Peace pole in 60 languages to be dedicated Thursday in Lake Zurich

The Ela Peace Pole, described as a sign of diversity and acceptance, is being dedicated Thursday to mark the International Day of Peace.

The event at 95 E. Main St., next to the Ela Historical Society in Lake Zurich, will begin with music at 6:30 p.m. The dedication, which will include peace flag giveaways, dancing, pickles on a stick and more, will start at 7 p.m.

Friends of Ela Peace Project began fundraising more than two years ago. Changes include shortening the structure from 20 to 15 feet so the words for peace can be more easily read, though supporters say it still is thought to be the tallest peace pole in Illinois.

The pole itself was installed May 11, and a surrounding concrete patio was finished June 6. Benches are planned in the next phase.

The word "Peace" is laser-cut in the 60 languages spoken by Ela Township residents. The language represented is etched below each and also identified in Braille.

"The Ela Peace Pole shows that we don't just tolerate diversity here, we celebrate it," said Shari Gullo, co-founder of the Ela Peace Project. The pole also shows all community members are embraced, she added.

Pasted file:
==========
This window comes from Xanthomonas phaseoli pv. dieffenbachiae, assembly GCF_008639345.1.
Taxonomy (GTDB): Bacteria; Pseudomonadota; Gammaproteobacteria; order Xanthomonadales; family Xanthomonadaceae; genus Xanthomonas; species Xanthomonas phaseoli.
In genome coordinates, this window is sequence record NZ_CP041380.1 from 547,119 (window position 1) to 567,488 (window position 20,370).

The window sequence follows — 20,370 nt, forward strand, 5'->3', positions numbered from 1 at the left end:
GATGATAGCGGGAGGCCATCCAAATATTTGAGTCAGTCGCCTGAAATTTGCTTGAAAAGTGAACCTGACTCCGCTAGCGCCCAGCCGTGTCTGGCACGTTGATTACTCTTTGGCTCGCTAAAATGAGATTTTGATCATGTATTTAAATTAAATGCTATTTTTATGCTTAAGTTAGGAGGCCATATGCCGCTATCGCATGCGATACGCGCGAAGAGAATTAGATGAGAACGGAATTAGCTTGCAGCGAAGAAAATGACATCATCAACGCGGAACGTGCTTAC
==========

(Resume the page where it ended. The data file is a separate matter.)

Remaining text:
Gullo originated the idea and co-founded the project with Pamela Self, a landscape architect who lived in Hawthorn Woods for 23 years before recently moving.

She donated her time to design the eight-sided stainless steel pole, and her fabricator assembled it. Ela Township donated the forms and concrete.

"I've never seen one like this," she said. "Many times they're a four-sided wood post."

It was designed to be lighted from within and illuminated at night.

"We like the thought of the hope for peace," she said. "It's a beacon of hope, I guess you could say, to strive for."

As fundraising began, Gullo said the project was meant to be special and beautify the area. "This is not just a pole," she added.

However, associated features such as a circular seating area were put on hold as fundraising fell short.

According to the organization, the first peace pole was created in Japan in 1955 in response to the atomic bombing of Hiroshima and Nagasaki during World War II. They now can be found around the world at various locations as a symbol of goodness.

A 15-foot, stainless steel peace pole will be dedicated Thursday in Lake Zurich on International Day of Peace. Courtesy of Ela Peace Project
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